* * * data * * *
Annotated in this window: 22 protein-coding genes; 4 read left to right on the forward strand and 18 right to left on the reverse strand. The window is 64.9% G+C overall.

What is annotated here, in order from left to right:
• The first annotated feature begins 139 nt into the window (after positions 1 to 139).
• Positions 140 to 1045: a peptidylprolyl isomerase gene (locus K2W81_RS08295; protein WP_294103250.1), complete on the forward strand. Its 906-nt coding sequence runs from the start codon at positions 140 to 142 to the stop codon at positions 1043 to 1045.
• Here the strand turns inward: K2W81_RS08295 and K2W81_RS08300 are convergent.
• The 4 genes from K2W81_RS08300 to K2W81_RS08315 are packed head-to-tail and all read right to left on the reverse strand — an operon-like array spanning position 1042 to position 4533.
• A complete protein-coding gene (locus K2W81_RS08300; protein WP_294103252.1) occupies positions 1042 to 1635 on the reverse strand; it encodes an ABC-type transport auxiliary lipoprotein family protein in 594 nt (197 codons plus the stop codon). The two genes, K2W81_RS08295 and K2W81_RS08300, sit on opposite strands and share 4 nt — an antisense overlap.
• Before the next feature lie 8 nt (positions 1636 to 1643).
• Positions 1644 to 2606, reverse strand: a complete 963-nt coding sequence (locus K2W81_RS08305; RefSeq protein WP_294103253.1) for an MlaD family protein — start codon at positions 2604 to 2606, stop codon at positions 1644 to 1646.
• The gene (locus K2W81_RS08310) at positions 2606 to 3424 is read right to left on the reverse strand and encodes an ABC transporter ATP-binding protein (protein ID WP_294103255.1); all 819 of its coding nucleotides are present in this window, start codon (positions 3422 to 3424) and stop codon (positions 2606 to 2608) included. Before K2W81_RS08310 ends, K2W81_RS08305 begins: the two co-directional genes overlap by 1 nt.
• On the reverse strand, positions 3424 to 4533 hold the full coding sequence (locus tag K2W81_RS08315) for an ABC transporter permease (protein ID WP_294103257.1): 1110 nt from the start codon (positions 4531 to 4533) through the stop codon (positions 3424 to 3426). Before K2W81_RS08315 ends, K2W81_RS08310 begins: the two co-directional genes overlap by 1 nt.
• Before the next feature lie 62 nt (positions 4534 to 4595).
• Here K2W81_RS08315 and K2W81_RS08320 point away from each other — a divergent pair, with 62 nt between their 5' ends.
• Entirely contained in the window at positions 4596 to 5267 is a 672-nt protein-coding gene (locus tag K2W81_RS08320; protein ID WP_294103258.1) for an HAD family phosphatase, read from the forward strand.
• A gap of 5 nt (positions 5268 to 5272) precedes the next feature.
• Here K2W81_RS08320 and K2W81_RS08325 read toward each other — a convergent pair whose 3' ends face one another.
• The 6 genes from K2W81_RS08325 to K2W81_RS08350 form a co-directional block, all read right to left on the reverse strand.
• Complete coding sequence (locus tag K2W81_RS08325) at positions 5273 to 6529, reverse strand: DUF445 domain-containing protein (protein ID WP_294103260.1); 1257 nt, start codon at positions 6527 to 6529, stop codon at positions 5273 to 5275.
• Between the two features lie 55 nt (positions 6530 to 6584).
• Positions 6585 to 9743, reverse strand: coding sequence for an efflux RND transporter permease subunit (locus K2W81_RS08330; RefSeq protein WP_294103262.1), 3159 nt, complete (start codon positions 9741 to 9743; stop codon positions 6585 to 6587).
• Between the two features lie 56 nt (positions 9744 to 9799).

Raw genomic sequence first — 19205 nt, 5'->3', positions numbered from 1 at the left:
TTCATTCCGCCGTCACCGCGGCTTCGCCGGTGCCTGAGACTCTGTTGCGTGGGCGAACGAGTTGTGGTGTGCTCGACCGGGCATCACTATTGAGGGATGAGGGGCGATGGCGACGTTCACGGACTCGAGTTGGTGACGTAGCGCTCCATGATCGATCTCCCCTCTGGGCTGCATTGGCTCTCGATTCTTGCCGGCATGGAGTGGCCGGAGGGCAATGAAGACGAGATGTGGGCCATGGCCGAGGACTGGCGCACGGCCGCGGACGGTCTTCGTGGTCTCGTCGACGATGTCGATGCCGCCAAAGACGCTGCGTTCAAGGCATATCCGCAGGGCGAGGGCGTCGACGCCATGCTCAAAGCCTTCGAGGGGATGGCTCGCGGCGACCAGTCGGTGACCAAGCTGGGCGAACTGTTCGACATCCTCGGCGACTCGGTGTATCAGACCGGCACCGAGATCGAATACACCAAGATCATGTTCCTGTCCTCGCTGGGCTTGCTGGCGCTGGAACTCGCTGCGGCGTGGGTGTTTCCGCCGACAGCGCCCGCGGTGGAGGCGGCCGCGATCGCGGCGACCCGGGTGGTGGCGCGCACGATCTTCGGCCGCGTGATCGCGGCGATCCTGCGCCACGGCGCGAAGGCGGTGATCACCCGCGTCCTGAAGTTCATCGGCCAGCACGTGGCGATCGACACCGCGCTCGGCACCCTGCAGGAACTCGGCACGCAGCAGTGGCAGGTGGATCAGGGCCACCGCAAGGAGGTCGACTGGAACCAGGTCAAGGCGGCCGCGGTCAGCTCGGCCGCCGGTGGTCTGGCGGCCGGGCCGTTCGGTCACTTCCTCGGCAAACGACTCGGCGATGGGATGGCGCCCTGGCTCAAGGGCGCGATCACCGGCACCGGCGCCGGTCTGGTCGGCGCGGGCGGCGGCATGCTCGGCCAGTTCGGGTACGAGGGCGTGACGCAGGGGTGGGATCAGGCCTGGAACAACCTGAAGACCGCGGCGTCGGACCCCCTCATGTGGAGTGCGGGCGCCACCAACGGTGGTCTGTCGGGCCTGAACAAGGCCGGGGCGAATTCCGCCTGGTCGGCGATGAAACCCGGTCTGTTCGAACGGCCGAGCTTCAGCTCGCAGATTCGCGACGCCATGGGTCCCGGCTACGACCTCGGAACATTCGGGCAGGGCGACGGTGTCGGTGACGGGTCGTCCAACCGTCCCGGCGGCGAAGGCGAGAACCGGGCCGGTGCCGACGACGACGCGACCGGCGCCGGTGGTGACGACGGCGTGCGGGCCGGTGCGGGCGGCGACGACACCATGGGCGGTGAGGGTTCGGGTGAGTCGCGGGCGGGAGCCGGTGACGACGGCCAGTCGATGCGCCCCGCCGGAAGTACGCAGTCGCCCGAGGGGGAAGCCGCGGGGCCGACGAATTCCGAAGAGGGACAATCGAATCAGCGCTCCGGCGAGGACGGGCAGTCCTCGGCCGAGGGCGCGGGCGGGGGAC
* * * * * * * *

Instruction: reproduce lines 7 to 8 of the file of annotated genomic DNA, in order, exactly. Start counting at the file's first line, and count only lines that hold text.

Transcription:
• A complete protein-coding gene (locus K2W81_RS08300; protein WP_294103252.1) occupies positions 1042 to 1635 on the reverse strand; it encodes an ABC-type transport auxiliary lipoprotein family protein in 594 nt (197 codons plus the stop codon). The two genes, K2W81_RS08295 and K2W81_RS08300, sit on opposite strands and share 4 nt — an antisense overlap.
• Before the next feature lie 8 nt (positions 1636 to 1643).